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AUSTIN-The capital city’s economy, already suffering from the severe technology slowdown and a resulting glut of sublease office space, received another blow Tuesday. Advanced Micro Devices Inc. said it will close two chip manufacturing plants in Austin and cut 1,000 jobs. The company will have about 3,200 workers in Austin after the reductions.

The closures are part of an extensive restructuring in which the company will cut another 1,300 from its operations in Penang, Malaysia. The total of 2,300 jobs is about 15% of AMD’s work force. The company, based in Sunnyvale, CA will take a one-time charge of between $80 million and $110 million in the current quarter, its third. The company said the restructuring should reduce costs by $125 million a year.

The two plants being closed–Fabs 14 and 15–are the company’s oldest, built in 1984 and 1986, respectively. Each has 22,000 sf of clean-room space and they are not equipped to make chips of recent design. By contrast, AMD’s Fab 25, the company’s second-newest plant, has 86,700-sf of clean room space. “Their technology is at least 10 years old,” Greenagel says of the older fabs, “which is ancient.”

About 90% of the fabs’ business has been for businesses that AMD has sold or spun off. He says AMD has received inquiries from potential buyers of the sites, but agreements have not been reached. “We would be amenable if we could find something that would extend their useful life and provide jobs,” Greenagel says. “Make us an offer.” The company will continue operating Fab 25 in Austin and Fab 30, its newest plant in Dresden, Germany.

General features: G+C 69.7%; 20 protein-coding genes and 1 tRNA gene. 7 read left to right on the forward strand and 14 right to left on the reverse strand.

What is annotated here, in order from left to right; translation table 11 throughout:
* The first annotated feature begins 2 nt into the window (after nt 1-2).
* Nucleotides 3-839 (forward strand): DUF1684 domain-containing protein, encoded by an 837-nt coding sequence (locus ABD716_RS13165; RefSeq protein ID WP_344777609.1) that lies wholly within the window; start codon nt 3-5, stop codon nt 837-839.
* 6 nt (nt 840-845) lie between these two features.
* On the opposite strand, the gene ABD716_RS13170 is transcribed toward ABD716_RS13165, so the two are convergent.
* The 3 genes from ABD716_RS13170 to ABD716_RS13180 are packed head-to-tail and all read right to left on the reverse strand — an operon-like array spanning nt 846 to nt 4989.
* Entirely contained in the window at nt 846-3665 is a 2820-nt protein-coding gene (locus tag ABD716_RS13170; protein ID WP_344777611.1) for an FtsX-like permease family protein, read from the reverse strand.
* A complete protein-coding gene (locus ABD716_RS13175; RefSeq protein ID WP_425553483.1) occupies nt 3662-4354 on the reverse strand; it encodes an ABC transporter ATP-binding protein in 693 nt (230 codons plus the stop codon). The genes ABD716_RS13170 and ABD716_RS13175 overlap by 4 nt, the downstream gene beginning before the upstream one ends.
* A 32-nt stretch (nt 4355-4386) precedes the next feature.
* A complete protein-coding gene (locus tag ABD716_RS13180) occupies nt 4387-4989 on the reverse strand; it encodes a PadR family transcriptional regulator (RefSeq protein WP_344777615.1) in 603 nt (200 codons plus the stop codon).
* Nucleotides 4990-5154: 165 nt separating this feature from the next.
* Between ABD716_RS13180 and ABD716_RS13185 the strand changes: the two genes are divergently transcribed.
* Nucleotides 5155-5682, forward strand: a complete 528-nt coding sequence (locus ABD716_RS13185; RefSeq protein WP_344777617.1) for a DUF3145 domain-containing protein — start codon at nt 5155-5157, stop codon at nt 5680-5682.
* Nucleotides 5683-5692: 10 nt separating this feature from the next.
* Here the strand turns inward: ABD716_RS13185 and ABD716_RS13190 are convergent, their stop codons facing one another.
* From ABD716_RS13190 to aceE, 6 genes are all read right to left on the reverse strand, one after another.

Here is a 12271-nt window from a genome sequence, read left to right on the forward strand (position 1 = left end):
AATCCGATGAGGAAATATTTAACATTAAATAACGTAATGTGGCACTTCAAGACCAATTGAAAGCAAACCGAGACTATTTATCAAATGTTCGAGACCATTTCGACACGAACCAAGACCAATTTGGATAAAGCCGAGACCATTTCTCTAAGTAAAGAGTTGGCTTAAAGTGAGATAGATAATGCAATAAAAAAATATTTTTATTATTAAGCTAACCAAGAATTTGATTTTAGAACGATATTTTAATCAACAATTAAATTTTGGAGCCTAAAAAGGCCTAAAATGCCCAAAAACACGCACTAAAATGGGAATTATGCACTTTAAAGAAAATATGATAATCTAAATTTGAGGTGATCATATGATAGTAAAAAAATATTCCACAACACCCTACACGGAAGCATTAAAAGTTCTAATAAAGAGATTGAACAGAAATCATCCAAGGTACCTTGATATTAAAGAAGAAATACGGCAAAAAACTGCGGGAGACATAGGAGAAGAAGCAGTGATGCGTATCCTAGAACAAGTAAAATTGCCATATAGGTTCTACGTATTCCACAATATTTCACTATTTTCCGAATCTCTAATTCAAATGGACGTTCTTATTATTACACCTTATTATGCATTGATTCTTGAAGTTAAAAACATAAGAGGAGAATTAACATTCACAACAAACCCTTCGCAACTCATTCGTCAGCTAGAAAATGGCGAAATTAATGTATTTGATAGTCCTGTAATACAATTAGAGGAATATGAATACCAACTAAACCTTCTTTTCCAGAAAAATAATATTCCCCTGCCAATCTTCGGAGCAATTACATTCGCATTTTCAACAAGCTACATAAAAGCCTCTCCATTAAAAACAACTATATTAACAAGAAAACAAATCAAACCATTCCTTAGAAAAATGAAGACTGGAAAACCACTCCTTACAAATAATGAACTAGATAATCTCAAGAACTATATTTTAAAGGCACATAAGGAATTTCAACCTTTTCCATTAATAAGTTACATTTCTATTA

AMD said the cuts will allow it to focus on its two main businesses: personal computer processors and flash memory processors, cell phones, digital cameras, handheld computers and Internet hardware. “These actions will allow us to reduce costs without impairing our new product development activities in pursuit of long-term growth opportunities,” W.J. “Jerry” Sanders III, the company’s chairman and CEO, said in a prepared statement. “We will focus our organization around our two most promising opportunities–flash memory devices and PC processors.”

AMD will continue to move ahead with plans for a new chip plant to be built in 2004 or 2005, AMD spokesman John Greenagel tells GlobeSt.com. Several Central Texas locations have been jockeying for the plant, but AMD has yet to pick.

Austin companies have cut 17,530 from January through July, according to the Angelou Economics firm. Austin-based Dell Computer, the top personal computer producer in the world, has cut or said it will cut 8,700 jobs. Schaumburg, IL-based Motorola Inc. has eliminating about 1,000 positions in its Austin semiconductor operations. Last week, Applied Materials Inc., a maker of semiconductor-manufacturing equipment based in San Jose, CA said it is axing 500 jobs in Austin.

AMD is engaged in a furious uphill battle with Intel Corp., the biggest processor maker. After years of missteps, AMD’s recent processors have won business from a range of computer makers such as Compaq Computer Corp., based in Houston. AMD, Intel and Motorola also are suffering the effects of a worldwide slowdown in personal computer sales. Earlier this year, Intel stopped work on a 10-story, 435,000-sf building in Austin’s CBD.

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